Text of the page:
The Volokh Conspiracy
Mostly law professors | Sometimes contrarian | Often libertarian | Always independent
The Supreme Court issued two significant decisions today. In both decisions, the Chief Justice and Justice Kavanagh aligned fully with the Court's three liberal justices, while disagreeing (at least in part) with Justices Thomas, Alito, and Gorsuch. Justice Barrett did not participate in either decision as they were argued before she was confirmed to the Court.
The first decision came in Ford Motor Co. v. Montana Eighth Judicial District, a personal jurisdiction case with significant implications for civil litigation. Justice Kagan wrote for the Court, joined by Chief Justice Roberts and Justices Breyer, Sotomayor, and Kavanaugh. Justices Alito and Gorsuch (joined by Thomas) filed opinions concurring in the judgment. Interesting to note, despite the Roberts Court's "pro-business" reputation, not a single justice adopted the position urged by Ford Motor Co., the Chamber of Commerce, or the other business groups that filed in the case. (It's almost as if the analyses in my recent Senate testimony and Business and the Roberts Court book are a better way of understanding the Court than simplistic labels.)
The second decision came in Torres v. Madrid, which concerned when the application of force constitutes a "seizure" for Fourth Amendment purposes. In Torres, Chief Justice Roberts wrote the opinion for the Court, joined by Justices Breyer, Sotomayor, Kagan, and Kavanaugh. Justice Gorsuch dissented, joined by Justices Thomas and Alito.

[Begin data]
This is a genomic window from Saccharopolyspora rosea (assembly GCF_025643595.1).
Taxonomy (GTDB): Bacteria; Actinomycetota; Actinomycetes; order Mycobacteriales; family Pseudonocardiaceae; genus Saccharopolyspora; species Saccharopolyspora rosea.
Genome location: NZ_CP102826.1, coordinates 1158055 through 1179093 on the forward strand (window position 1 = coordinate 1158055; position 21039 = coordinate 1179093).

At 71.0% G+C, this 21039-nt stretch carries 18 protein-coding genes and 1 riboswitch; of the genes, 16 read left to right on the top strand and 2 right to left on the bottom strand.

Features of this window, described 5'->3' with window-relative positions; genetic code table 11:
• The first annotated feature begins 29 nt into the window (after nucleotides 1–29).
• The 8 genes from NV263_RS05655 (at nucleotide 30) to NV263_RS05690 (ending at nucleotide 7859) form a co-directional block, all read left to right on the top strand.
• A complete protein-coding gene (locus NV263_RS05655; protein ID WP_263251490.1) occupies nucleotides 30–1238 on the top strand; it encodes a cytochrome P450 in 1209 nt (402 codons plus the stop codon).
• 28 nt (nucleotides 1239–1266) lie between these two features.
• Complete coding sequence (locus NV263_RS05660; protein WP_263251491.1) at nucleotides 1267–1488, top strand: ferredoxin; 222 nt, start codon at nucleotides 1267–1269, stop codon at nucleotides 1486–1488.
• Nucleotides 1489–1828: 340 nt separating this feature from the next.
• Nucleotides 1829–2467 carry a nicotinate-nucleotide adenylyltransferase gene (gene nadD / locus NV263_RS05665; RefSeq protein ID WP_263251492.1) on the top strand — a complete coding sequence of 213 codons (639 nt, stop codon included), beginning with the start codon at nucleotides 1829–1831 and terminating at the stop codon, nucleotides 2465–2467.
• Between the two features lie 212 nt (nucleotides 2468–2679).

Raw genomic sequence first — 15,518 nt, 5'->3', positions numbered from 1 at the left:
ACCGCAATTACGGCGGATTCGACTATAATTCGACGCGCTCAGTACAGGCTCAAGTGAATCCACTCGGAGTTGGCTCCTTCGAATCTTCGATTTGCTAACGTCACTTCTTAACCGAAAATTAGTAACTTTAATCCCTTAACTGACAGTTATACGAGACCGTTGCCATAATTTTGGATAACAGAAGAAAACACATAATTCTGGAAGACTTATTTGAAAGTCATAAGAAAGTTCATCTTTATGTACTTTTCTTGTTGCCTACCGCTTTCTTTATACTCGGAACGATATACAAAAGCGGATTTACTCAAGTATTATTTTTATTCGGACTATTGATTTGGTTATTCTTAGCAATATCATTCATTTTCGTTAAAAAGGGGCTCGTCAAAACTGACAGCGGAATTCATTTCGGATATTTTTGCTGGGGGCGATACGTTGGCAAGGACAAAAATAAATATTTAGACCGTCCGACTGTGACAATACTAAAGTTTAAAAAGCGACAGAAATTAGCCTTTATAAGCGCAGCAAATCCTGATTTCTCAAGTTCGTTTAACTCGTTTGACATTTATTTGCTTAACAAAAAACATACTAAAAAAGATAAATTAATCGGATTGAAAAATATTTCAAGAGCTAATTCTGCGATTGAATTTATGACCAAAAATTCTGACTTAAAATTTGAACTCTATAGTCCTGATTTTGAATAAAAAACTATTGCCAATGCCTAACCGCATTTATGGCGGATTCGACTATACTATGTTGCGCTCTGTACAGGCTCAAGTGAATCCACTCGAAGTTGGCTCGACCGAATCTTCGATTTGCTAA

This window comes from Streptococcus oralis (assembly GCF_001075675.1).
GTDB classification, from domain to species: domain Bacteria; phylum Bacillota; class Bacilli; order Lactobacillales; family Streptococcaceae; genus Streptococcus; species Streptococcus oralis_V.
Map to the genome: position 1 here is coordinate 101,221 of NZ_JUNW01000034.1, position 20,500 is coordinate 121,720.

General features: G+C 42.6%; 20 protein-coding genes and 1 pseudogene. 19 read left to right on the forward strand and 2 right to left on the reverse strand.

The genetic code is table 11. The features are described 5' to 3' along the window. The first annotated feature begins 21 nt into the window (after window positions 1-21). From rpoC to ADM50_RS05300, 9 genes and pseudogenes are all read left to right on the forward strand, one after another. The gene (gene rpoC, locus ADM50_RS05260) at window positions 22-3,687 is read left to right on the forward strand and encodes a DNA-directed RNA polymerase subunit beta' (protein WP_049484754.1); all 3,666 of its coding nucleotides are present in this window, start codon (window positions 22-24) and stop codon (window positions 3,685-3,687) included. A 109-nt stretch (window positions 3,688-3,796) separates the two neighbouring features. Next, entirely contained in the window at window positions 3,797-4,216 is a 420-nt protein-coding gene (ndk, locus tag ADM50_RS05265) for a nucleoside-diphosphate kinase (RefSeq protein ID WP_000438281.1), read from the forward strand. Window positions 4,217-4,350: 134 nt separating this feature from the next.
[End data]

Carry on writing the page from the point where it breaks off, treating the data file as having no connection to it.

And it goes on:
While one cannot draw any broad conclusions about the Court from just two decisions, it is interesting that, despite the distinct subject matter in each case, the Chief Justice and Justice Kavanaugh aligned fully with the Court's liberal justices, separating from the Court's other conservatives in their analysis, if not also the result. It will be interesting to see whether this alignment will recur in subsequent cases.
There is no word yet as to whether we can expect additional opinions next week.